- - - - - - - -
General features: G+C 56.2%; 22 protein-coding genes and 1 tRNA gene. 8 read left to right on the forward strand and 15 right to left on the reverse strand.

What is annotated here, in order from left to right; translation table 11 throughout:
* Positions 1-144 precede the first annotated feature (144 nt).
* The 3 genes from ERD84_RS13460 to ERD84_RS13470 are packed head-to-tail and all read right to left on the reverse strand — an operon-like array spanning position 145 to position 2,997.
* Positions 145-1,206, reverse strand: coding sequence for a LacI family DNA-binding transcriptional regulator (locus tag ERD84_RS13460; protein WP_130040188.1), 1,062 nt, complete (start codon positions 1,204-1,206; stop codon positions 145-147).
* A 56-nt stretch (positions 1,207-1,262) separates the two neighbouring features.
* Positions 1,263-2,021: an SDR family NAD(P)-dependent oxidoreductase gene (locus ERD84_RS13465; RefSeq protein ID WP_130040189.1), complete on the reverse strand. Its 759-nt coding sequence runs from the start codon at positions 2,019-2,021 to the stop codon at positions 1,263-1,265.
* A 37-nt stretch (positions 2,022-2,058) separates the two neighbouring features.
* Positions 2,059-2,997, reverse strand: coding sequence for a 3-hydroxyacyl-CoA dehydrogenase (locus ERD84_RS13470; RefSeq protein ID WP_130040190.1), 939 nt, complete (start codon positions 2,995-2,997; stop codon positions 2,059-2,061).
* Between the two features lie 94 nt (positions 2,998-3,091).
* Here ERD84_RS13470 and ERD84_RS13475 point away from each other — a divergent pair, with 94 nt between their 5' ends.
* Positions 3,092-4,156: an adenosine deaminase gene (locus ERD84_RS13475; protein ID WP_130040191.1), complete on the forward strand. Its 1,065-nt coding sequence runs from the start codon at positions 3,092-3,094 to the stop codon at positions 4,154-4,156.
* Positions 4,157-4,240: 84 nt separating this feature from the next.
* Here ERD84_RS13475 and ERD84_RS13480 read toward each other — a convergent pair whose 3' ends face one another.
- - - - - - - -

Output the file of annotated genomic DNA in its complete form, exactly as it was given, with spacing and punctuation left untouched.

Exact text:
General features: G+C 56.2%; 22 protein-coding genes and 1 tRNA gene. 8 read left to right on the forward strand and 15 right to left on the reverse strand.

What is annotated here, in order from left to right; translation table 11 throughout:
* Positions 1-144 precede the first annotated feature (144 nt).
* The 3 genes from ERD84_RS13460 to ERD84_RS13470 are packed head-to-tail and all read right to left on the reverse strand — an operon-like array spanning position 145 to position 2,997.
* Positions 145-1,206, reverse strand: coding sequence for a LacI family DNA-binding transcriptional regulator (locus tag ERD84_RS13460; protein WP_130040188.1), 1,062 nt, complete (start codon positions 1,204-1,206; stop codon positions 145-147).
* A 56-nt stretch (positions 1,207-1,262) separates the two neighbouring features.
* Positions 1,263-2,021: an SDR family NAD(P)-dependent oxidoreductase gene (locus ERD84_RS13465; RefSeq protein ID WP_130040189.1), complete on the reverse strand. Its 759-nt coding sequence runs from the start codon at positions 2,019-2,021 to the stop codon at positions 1,263-1,265.
* A 37-nt stretch (positions 2,022-2,058) separates the two neighbouring features.
* Positions 2,059-2,997, reverse strand: coding sequence for a 3-hydroxyacyl-CoA dehydrogenase (locus ERD84_RS13470; RefSeq protein ID WP_130040190.1), 939 nt, complete (start codon positions 2,995-2,997; stop codon positions 2,059-2,061).
* Between the two features lie 94 nt (positions 2,998-3,091).
* Here ERD84_RS13470 and ERD84_RS13475 point away from each other — a divergent pair, with 94 nt between their 5' ends.
* Positions 3,092-4,156: an adenosine deaminase gene (locus ERD84_RS13475; protein ID WP_130040191.1), complete on the forward strand. Its 1,065-nt coding sequence runs from the start codon at positions 3,092-3,094 to the stop codon at positions 4,154-4,156.
* Positions 4,157-4,240: 84 nt separating this feature from the next.
* Here ERD84_RS13475 and ERD84_RS13480 read toward each other — a convergent pair whose 3' ends face one another.